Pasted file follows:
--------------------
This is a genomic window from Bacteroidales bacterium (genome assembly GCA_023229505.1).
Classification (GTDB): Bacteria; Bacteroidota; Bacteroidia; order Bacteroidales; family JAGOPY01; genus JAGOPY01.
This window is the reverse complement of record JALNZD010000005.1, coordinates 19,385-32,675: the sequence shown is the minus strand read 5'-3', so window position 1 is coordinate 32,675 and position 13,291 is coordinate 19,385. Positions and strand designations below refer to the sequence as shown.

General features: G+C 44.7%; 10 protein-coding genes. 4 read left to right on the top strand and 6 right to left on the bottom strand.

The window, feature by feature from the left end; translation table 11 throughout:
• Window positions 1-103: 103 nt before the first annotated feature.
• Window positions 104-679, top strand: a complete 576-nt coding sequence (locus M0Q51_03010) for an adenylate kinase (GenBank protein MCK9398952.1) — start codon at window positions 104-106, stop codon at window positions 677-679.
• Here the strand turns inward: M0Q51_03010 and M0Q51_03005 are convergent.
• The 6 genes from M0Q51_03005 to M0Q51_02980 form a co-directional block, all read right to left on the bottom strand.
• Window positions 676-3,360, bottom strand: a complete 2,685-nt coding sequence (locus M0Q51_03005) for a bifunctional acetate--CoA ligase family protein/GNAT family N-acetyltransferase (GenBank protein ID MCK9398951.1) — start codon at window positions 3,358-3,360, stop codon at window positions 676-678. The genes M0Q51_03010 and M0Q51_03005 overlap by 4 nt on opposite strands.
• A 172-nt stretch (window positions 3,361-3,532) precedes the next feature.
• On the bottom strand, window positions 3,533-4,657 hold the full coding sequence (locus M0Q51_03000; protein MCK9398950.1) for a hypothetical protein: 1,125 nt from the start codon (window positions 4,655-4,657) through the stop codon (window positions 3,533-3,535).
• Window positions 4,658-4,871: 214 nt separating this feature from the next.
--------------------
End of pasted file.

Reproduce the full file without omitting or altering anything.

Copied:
This is a genomic window from Bacteroidales bacterium (genome assembly GCA_023229505.1).
Classification (GTDB): Bacteria; Bacteroidota; Bacteroidia; order Bacteroidales; family JAGOPY01; genus JAGOPY01.
This window is the reverse complement of record JALNZD010000005.1, coordinates 19,385-32,675: the sequence shown is the minus strand read 5'-3', so window position 1 is coordinate 32,675 and position 13,291 is coordinate 19,385. Positions and strand designations below refer to the sequence as shown.

General features: G+C 44.7%; 10 protein-coding genes. 4 read left to right on the top strand and 6 right to left on the bottom strand.

The window, feature by feature from the left end; translation table 11 throughout:
• Window positions 1-103: 103 nt before the first annotated feature.
• Window positions 104-679, top strand: a complete 576-nt coding sequence (locus M0Q51_03010) for an adenylate kinase (GenBank protein MCK9398952.1) — start codon at window positions 104-106, stop codon at window positions 677-679.
• Here the strand turns inward: M0Q51_03010 and M0Q51_03005 are convergent.
• The 6 genes from M0Q51_03005 to M0Q51_02980 form a co-directional block, all read right to left on the bottom strand.
• Window positions 676-3,360, bottom strand: a complete 2,685-nt coding sequence (locus M0Q51_03005) for a bifunctional acetate--CoA ligase family protein/GNAT family N-acetyltransferase (GenBank protein ID MCK9398951.1) — start codon at window positions 3,358-3,360, stop codon at window positions 676-678. The genes M0Q51_03010 and M0Q51_03005 overlap by 4 nt on opposite strands.
• A 172-nt stretch (window positions 3,361-3,532) precedes the next feature.
• On the bottom strand, window positions 3,533-4,657 hold the full coding sequence (locus M0Q51_03000; protein MCK9398950.1) for a hypothetical protein: 1,125 nt from the start codon (window positions 4,655-4,657) through the stop codon (window positions 3,533-3,535).
• Window positions 4,658-4,871: 214 nt separating this feature from the next.